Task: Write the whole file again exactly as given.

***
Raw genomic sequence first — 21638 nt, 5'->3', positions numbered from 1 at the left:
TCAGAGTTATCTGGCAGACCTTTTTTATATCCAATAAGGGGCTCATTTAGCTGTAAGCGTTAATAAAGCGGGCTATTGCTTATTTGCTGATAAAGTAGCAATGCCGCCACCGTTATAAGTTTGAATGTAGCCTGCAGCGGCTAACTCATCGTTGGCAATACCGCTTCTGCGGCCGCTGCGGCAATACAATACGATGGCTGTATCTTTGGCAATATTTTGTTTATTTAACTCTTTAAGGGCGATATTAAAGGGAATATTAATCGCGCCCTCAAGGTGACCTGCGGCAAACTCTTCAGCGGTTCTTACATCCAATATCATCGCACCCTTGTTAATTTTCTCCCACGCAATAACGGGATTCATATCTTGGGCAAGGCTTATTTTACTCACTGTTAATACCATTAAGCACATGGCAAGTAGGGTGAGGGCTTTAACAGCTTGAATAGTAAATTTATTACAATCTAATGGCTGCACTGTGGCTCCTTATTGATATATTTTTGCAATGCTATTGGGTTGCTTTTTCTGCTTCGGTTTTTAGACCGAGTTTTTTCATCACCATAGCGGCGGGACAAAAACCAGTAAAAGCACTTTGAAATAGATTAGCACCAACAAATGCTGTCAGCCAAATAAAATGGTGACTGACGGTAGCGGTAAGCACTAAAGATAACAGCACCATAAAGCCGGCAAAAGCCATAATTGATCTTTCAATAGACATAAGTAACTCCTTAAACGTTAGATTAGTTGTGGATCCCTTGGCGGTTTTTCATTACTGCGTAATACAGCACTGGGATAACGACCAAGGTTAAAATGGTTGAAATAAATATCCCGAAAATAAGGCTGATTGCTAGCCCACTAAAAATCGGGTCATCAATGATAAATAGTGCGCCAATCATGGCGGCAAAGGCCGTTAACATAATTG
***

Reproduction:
Raw genomic sequence first — 21638 nt, 5'->3', positions numbered from 1 at the left:
TCAGAGTTATCTGGCAGACCTTTTTTATATCCAATAAGGGGCTCATTTAGCTGTAAGCGTTAATAAAGCGGGCTATTGCTTATTTGCTGATAAAGTAGCAATGCCGCCACCGTTATAAGTTTGAATGTAGCCTGCAGCGGCTAACTCATCGTTGGCAATACCGCTTCTGCGGCCGCTGCGGCAATACAATACGATGGCTGTATCTTTGGCAATATTTTGTTTATTTAACTCTTTAAGGGCGATATTAAAGGGAATATTAATCGCGCCCTCAAGGTGACCTGCGGCAAACTCTTCAGCGGTTCTTACATCCAATATCATCGCACCCTTGTTAATTTTCTCCCACGCAATAACGGGATTCATATCTTGGGCAAGGCTTATTTTACTCACTGTTAATACCATTAAGCACATGGCAAGTAGGGTGAGGGCTTTAACAGCTTGAATAGTAAATTTATTACAATCTAATGGCTGCACTGTGGCTCCTTATTGATATATTTTTGCAATGCTATTGGGTTGCTTTTTCTGCTTCGGTTTTTAGACCGAGTTTTTTCATCACCATAGCGGCGGGACAAAAACCAGTAAAAGCACTTTGAAATAGATTAGCACCAACAAATGCTGTCAGCCAAATAAAATGGTGACTGACGGTAGCGGTAAGCACTAAAGATAACAGCACCATAAAGCCGGCAAAAGCCATAATTGATCTTTCAATAGACATAAGTAACTCCTTAAACGTTAGATTAGTTGTGGATCCCTTGGCGGTTTTTCATTACTGCGTAATACAGCACTGGGATAACGACCAAGGTTAAAATGGTTGAAATAAATATCCCGAAAATAAGGCTGATTGCTAGCCCACTAAAAATCGGGTCATCAATGATAAATAGTGCGCCAATCATGGCGGCAAAGGCCGTTAACATAATTG